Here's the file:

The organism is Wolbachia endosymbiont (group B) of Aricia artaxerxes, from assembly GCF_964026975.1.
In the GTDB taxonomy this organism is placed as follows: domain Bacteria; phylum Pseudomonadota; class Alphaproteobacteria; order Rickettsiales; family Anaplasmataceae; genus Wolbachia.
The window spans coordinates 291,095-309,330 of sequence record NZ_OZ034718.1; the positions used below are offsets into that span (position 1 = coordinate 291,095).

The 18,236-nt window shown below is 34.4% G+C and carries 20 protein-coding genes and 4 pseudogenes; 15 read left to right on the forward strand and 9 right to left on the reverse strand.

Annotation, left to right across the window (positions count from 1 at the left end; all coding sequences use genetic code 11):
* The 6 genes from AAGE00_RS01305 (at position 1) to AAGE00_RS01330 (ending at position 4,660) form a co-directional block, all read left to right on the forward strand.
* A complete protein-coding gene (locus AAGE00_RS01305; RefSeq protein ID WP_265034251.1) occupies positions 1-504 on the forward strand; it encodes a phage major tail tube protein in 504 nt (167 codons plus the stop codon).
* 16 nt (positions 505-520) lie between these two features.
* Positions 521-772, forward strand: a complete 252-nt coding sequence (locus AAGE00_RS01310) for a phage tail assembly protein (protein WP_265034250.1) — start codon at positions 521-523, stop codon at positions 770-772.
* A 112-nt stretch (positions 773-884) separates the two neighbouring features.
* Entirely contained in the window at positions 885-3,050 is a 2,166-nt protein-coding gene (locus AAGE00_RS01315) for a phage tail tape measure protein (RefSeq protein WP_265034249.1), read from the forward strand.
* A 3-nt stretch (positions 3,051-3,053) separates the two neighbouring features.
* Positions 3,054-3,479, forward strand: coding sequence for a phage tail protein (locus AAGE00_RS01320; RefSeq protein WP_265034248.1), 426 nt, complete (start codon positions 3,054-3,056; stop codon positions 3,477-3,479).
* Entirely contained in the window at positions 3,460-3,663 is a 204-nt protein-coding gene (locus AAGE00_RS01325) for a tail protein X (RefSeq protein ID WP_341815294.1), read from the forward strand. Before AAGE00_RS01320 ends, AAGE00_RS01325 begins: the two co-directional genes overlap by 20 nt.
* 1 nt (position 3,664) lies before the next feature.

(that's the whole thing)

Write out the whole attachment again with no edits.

The organism is Wolbachia endosymbiont (group B) of Aricia artaxerxes, from assembly GCF_964026975.1.
In the GTDB taxonomy this organism is placed as follows: domain Bacteria; phylum Pseudomonadota; class Alphaproteobacteria; order Rickettsiales; family Anaplasmataceae; genus Wolbachia.
The window spans coordinates 291,095-309,330 of sequence record NZ_OZ034718.1; the positions used below are offsets into that span (position 1 = coordinate 291,095).

The 18,236-nt window shown below is 34.4% G+C and carries 20 protein-coding genes and 4 pseudogenes; 15 read left to right on the forward strand and 9 right to left on the reverse strand.

Annotation, left to right across the window (positions count from 1 at the left end; all coding sequences use genetic code 11):
* The 6 genes from AAGE00_RS01305 (at position 1) to AAGE00_RS01330 (ending at position 4,660) form a co-directional block, all read left to right on the forward strand.
* A complete protein-coding gene (locus AAGE00_RS01305; RefSeq protein ID WP_265034251.1) occupies positions 1-504 on the forward strand; it encodes a phage major tail tube protein in 504 nt (167 codons plus the stop codon).
* 16 nt (positions 505-520) lie between these two features.
* Positions 521-772, forward strand: a complete 252-nt coding sequence (locus AAGE00_RS01310) for a phage tail assembly protein (protein WP_265034250.1) — start codon at positions 521-523, stop codon at positions 770-772.
* A 112-nt stretch (positions 773-884) separates the two neighbouring features.
* Entirely contained in the window at positions 885-3,050 is a 2,166-nt protein-coding gene (locus AAGE00_RS01315) for a phage tail tape measure protein (RefSeq protein WP_265034249.1), read from the forward strand.
* A 3-nt stretch (positions 3,051-3,053) separates the two neighbouring features.
* Positions 3,054-3,479, forward strand: coding sequence for a phage tail protein (locus AAGE00_RS01320; RefSeq protein WP_265034248.1), 426 nt, complete (start codon positions 3,054-3,056; stop codon positions 3,477-3,479).
* Entirely contained in the window at positions 3,460-3,663 is a 204-nt protein-coding gene (locus AAGE00_RS01325) for a tail protein X (RefSeq protein ID WP_341815294.1), read from the forward strand. Before AAGE00_RS01320 ends, AAGE00_RS01325 begins: the two co-directional genes overlap by 20 nt.
* 1 nt (position 3,664) lies before the next feature.